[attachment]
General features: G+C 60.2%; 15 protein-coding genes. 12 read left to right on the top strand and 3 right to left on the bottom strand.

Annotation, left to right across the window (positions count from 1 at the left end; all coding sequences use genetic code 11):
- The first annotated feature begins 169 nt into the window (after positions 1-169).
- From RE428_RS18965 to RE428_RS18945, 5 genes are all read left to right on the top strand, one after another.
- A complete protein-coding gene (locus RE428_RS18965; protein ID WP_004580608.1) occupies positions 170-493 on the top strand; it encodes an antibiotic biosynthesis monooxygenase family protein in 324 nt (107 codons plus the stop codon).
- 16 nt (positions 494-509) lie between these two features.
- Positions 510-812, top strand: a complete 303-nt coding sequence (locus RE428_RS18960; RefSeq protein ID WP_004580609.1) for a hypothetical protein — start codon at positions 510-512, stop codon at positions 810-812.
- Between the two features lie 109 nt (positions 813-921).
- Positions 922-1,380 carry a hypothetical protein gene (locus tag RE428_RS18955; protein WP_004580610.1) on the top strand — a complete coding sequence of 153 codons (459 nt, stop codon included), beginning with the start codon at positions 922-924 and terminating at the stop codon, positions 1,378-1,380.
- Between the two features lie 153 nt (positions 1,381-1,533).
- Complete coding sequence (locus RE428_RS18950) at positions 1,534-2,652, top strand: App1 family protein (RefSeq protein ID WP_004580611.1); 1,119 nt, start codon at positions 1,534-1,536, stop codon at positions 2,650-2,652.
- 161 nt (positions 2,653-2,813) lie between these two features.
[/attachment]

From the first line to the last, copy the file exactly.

General features: G+C 60.2%; 15 protein-coding genes. 12 read left to right on the top strand and 3 right to left on the bottom strand.

Annotation, left to right across the window (positions count from 1 at the left end; all coding sequences use genetic code 11):
- The first annotated feature begins 169 nt into the window (after positions 1-169).
- From RE428_RS18965 to RE428_RS18945, 5 genes are all read left to right on the top strand, one after another.
- A complete protein-coding gene (locus RE428_RS18965; protein ID WP_004580608.1) occupies positions 170-493 on the top strand; it encodes an antibiotic biosynthesis monooxygenase family protein in 324 nt (107 codons plus the stop codon).
- 16 nt (positions 494-509) lie between these two features.
- Positions 510-812, top strand: a complete 303-nt coding sequence (locus RE428_RS18960; RefSeq protein ID WP_004580609.1) for a hypothetical protein — start codon at positions 510-512, stop codon at positions 810-812.
- Between the two features lie 109 nt (positions 813-921).
- Positions 922-1,380 carry a hypothetical protein gene (locus tag RE428_RS18955; protein WP_004580610.1) on the top strand — a complete coding sequence of 153 codons (459 nt, stop codon included), beginning with the start codon at positions 922-924 and terminating at the stop codon, positions 1,378-1,380.
- Between the two features lie 153 nt (positions 1,381-1,533).
- Complete coding sequence (locus RE428_RS18950) at positions 1,534-2,652, top strand: App1 family protein (RefSeq protein ID WP_004580611.1); 1,119 nt, start codon at positions 1,534-1,536, stop codon at positions 2,650-2,652.
- 161 nt (positions 2,653-2,813) lie between these two features.